Dylan B - 19 days ago 6

Python Question

I'm new to Python. I am writing a script that will numerically integrate a set of ordinary differential equations using a Runge-Kutta method. Since the Runge-Kutta method is a useful mathematical algorithm, I've put it in its own .py file, rk4.py.

`def rk4(x,dt):`

k1=diff(x)*dt

k2=diff(x+k1/2)*dt

k3=diff(x+k2/2)*dt

k4=diff(x+k3)*dt

return x+(k1+2*k2+2*k3+k4)/6

The method needs to know the set of equations that the user is working with in order to perform the algorithm, so it calls a function

`diff(x)`

`mercury.py`

`from rk4 import rk4`

import numpy as np

def diff(x):

return x

def mercury(u0,phi0,dphi):

x=np.array([u0,phi0])

dt=2

x=rk4(x,dt)

return x

mercury(1,1,2)

When I run mercury.py, I get an error:

`File "PATH/mercury.py", line 10, in mercury`

x=rk4(x,dt)

File "PATH/rk4.py", line 2, in rk4

k1=diff(x)*dt

NameError: global name 'diff' is not defined

I take it since

`diff()`

Is there a way to define diff globally within a script like mercury.py so that when rk4 is called, it will know about diff?

Answer

Accept the function as an argument:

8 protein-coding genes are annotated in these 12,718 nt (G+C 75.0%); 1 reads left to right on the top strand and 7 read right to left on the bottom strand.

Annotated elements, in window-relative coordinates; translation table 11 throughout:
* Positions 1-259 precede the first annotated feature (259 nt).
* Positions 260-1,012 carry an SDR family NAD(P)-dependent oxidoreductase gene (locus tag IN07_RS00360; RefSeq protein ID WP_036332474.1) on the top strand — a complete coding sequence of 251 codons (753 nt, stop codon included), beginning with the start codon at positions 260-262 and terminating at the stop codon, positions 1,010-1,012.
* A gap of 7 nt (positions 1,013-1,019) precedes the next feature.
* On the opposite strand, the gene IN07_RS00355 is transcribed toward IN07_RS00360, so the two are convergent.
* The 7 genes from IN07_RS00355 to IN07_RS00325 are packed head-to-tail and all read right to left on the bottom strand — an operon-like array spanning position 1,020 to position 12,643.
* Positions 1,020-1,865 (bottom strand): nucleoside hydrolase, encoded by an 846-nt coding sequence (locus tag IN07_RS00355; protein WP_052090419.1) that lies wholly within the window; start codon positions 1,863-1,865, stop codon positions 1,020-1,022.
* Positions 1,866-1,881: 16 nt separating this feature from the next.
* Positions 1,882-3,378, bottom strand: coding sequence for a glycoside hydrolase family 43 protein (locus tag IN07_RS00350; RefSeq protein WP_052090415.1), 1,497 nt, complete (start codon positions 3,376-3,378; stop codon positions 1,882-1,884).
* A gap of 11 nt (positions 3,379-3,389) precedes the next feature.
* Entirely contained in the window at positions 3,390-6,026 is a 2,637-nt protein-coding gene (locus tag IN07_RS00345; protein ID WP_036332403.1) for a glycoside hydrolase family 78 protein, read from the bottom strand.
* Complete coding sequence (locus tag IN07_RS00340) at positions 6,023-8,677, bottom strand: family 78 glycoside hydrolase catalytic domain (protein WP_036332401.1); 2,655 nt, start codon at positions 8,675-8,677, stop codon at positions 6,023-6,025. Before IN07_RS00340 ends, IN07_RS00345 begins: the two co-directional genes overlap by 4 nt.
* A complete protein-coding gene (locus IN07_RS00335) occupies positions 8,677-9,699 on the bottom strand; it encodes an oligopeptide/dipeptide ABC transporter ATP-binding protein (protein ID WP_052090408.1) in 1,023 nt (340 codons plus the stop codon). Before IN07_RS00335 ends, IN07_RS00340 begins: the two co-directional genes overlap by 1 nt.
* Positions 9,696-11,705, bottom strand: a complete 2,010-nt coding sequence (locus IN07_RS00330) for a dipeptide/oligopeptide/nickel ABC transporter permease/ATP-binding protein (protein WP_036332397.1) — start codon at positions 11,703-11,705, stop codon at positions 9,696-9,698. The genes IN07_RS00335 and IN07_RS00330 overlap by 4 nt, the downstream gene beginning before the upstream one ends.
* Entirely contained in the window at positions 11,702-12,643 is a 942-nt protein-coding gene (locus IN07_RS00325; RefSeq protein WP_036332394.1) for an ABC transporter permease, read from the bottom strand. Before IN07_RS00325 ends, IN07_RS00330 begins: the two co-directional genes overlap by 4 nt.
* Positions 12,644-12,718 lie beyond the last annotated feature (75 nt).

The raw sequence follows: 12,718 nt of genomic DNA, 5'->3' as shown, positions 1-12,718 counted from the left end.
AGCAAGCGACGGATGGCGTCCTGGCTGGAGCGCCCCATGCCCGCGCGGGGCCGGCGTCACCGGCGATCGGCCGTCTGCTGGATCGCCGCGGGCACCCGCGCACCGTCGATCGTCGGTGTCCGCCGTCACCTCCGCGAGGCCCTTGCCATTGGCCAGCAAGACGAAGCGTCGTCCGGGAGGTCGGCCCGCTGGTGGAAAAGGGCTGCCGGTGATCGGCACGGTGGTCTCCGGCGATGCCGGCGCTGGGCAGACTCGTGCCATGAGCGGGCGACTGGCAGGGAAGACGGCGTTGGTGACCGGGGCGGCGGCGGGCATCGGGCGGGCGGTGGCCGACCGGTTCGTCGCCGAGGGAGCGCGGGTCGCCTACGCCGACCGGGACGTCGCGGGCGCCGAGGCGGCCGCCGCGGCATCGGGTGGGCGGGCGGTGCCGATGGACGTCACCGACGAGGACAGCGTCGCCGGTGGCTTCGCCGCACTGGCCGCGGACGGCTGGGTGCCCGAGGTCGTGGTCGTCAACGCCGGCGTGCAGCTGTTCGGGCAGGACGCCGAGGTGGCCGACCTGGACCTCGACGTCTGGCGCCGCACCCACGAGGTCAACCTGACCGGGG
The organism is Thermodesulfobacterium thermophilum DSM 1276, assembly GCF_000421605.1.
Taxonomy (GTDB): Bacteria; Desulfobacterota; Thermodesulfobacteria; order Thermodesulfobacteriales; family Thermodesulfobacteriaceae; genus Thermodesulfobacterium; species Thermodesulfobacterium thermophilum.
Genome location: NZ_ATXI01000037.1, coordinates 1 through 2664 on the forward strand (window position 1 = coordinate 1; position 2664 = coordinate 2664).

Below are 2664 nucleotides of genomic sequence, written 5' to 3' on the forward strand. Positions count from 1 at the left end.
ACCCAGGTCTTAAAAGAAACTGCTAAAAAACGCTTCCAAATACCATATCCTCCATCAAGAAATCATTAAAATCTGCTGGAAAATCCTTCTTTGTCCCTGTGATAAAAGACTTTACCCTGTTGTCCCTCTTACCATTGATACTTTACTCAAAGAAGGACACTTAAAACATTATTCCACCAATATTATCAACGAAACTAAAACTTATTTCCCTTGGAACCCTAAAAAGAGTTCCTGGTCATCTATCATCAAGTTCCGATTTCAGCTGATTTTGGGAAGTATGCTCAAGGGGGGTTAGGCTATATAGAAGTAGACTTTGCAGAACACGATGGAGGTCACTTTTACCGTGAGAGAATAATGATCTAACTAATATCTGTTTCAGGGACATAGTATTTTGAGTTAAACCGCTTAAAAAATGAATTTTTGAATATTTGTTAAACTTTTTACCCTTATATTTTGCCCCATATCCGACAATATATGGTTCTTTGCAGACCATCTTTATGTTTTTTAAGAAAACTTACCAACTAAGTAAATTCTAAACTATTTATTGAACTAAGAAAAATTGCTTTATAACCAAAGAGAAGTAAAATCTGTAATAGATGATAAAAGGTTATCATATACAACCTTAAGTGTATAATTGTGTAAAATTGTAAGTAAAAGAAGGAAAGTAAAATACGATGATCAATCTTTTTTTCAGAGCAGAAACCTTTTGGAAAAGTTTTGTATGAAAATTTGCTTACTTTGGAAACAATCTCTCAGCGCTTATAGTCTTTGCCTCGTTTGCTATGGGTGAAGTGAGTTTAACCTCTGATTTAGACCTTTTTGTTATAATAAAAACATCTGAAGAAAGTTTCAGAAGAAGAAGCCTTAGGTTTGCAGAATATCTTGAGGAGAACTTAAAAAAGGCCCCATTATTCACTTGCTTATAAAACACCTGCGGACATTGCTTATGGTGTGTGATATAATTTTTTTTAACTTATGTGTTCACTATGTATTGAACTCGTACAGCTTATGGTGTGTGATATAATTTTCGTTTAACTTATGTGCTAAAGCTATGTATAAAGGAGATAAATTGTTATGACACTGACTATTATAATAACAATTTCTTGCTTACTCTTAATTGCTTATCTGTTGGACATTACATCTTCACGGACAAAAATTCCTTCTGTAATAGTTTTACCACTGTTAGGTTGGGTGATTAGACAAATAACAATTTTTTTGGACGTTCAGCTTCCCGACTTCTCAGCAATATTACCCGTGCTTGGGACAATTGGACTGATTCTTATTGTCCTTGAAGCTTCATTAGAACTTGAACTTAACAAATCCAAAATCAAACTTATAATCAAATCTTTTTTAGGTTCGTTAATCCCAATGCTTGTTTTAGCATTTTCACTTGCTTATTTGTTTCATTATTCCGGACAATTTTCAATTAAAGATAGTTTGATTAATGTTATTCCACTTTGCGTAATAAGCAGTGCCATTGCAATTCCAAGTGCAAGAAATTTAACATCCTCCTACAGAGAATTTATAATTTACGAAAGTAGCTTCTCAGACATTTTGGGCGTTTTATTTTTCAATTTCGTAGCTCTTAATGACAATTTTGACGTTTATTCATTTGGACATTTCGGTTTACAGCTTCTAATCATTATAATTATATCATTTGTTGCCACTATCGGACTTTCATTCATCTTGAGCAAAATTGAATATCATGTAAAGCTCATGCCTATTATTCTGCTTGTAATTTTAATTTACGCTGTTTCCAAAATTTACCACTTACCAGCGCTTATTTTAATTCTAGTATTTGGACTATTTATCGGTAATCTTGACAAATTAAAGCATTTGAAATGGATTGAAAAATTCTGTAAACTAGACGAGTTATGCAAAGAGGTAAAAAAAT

```
def rk4(diff, # accept an argument of the function to call
x, dt)
k1=diff(x)*dt
k2=diff(x+k1/2)*dt
k3=diff(x+k2/2)*dt
k4=diff(x+k3)*dt
return x+(k1+2*k2+2*k3+k4)/6
```

Then, when you call `rk4`

, simply pass in the function to be executed:

```
from rk4 import rk4
import numpy as np
def diff(x):
return x
def mercury(u0,phi0,dphi):
x=np.array([u0,phi0])
dt=2
x=rk4(diff, # here we send the function to rk4
x, dt)
return x
mercury(1,1,2)
```

It might be a good idea for `mercury`

to accept `diff`

as an argument too, rather than getting it from the closure (the surrounding code). You then have to pass it in as usual - your call to `mercury`

in the last line would read `mercury(diff, 1, 1, 2)`

.

Functions are 'first-class citizens' in Python (as is nearly everything, including classes and modules), in the sense that they can be used as arguments, be held in lists, be assigned to names in namespaces, etc etc.

Source (Stackoverflow)

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